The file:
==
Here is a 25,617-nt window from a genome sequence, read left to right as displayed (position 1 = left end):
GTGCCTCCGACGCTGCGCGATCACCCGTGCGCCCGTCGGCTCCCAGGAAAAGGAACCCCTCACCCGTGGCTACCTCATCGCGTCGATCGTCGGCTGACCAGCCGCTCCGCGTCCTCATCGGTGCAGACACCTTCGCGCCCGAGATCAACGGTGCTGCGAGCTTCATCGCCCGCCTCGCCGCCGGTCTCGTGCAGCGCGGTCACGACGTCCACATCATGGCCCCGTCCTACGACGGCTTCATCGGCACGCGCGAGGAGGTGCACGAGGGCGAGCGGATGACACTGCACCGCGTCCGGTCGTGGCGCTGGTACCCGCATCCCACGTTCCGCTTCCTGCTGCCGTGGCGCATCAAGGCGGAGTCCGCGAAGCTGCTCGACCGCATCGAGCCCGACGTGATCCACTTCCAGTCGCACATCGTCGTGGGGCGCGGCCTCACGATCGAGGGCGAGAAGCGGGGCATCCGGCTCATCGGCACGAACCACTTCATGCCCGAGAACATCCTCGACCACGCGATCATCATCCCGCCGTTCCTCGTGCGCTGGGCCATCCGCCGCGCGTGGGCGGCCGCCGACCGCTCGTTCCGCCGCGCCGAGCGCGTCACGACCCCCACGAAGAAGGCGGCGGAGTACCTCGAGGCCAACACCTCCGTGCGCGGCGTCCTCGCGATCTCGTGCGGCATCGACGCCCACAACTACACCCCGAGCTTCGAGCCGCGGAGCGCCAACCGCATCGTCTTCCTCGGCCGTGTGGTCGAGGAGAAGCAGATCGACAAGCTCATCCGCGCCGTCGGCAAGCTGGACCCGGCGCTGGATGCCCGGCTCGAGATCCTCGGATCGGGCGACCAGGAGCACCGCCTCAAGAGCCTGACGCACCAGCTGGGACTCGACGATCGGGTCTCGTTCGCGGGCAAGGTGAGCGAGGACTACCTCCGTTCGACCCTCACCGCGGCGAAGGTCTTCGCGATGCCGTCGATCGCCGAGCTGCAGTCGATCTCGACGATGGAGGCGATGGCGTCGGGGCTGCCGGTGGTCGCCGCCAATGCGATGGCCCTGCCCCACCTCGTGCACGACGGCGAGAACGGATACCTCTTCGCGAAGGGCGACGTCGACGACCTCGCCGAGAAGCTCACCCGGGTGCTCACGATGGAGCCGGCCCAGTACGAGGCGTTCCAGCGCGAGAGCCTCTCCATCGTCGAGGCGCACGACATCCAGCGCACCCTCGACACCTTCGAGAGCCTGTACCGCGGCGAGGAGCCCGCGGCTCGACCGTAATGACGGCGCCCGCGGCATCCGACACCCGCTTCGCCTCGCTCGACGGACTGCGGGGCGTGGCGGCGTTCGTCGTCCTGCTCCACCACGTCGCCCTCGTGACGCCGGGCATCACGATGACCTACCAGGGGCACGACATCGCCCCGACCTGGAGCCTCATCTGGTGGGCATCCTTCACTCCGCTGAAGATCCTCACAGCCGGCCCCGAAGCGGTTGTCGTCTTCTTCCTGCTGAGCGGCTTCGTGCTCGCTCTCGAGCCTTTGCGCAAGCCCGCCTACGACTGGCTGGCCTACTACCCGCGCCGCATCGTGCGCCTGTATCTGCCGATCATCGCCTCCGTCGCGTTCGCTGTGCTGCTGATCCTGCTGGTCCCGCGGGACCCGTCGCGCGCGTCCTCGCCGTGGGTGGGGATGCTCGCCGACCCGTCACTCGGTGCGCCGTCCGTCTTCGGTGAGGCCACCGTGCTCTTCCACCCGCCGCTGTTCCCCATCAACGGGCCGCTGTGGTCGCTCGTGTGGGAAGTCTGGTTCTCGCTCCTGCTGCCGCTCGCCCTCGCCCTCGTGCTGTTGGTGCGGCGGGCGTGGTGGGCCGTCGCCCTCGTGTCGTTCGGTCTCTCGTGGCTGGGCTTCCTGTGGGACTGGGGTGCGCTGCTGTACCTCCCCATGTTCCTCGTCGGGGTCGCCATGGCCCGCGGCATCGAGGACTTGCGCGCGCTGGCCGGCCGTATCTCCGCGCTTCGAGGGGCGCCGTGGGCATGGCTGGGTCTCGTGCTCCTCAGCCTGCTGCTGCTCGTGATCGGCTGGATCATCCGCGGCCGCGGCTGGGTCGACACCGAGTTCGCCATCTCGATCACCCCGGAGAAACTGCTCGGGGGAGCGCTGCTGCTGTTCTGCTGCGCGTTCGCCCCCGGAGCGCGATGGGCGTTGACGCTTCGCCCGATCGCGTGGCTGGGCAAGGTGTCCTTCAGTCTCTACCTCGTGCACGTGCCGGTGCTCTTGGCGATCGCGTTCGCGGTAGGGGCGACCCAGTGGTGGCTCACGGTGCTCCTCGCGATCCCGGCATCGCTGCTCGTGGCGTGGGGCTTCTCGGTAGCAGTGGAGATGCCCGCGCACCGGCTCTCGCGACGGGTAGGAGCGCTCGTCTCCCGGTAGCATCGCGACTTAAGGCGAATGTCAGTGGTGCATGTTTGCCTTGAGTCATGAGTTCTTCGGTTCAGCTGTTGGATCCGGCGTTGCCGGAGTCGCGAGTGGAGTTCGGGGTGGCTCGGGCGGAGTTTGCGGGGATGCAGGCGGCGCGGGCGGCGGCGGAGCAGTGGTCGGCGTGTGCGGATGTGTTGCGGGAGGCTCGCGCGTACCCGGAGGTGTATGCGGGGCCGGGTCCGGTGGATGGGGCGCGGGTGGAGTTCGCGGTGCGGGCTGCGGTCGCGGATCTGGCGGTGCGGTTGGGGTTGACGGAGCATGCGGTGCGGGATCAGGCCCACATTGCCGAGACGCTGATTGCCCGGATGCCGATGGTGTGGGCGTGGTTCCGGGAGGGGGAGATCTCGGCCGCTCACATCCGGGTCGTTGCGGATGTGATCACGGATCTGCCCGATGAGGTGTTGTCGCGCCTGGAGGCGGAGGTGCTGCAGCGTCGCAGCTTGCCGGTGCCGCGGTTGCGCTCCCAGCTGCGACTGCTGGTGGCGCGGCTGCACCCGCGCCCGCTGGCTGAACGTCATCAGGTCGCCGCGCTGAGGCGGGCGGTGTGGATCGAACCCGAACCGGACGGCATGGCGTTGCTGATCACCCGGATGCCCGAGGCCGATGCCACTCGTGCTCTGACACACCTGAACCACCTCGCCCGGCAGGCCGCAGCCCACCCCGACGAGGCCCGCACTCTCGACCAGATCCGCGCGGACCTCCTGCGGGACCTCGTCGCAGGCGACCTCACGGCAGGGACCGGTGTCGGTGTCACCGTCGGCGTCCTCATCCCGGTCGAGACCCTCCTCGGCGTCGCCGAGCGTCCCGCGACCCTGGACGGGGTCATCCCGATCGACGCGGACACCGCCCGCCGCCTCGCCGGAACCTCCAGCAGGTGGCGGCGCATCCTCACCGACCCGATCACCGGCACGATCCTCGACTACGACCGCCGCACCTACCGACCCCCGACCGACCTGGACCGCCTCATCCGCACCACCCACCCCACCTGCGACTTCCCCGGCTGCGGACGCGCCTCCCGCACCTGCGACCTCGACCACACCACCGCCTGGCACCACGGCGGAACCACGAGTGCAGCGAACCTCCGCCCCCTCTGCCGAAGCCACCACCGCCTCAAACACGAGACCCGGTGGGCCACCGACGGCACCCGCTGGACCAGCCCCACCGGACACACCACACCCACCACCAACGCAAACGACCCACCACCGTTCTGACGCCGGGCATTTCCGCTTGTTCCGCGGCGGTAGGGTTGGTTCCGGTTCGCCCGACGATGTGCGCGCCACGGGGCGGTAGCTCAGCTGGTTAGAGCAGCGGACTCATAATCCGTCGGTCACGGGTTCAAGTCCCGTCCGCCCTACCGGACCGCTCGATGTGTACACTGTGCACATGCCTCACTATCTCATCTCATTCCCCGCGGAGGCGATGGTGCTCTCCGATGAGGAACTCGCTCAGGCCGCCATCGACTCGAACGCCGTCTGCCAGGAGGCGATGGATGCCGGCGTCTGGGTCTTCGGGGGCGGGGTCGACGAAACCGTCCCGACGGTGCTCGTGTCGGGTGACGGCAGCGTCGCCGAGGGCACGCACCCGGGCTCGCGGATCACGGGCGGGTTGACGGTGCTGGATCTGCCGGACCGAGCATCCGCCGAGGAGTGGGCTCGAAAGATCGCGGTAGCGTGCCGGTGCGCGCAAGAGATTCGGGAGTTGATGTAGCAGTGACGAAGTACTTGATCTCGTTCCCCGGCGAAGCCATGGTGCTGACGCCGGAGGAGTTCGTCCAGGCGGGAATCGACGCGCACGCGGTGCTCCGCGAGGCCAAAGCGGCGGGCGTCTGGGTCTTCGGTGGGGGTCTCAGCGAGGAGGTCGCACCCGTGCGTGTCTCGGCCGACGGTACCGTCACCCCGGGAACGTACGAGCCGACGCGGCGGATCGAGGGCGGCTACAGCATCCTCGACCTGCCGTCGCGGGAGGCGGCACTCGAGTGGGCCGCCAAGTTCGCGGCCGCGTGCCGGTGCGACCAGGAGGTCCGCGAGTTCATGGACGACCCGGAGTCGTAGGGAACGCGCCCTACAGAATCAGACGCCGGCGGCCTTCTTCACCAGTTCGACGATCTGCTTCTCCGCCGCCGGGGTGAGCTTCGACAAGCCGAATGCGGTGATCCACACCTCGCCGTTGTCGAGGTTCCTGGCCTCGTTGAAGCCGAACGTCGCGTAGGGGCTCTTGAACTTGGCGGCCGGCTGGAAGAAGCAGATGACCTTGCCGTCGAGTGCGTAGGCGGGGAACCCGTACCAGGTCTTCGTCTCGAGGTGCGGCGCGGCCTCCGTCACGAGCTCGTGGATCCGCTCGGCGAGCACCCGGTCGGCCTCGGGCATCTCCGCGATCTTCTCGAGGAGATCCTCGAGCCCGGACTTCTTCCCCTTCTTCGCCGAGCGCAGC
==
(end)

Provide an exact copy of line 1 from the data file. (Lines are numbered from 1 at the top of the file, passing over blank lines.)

Here is a 25,617-nt window from a genome sequence, read left to right as displayed (position 1 = left end):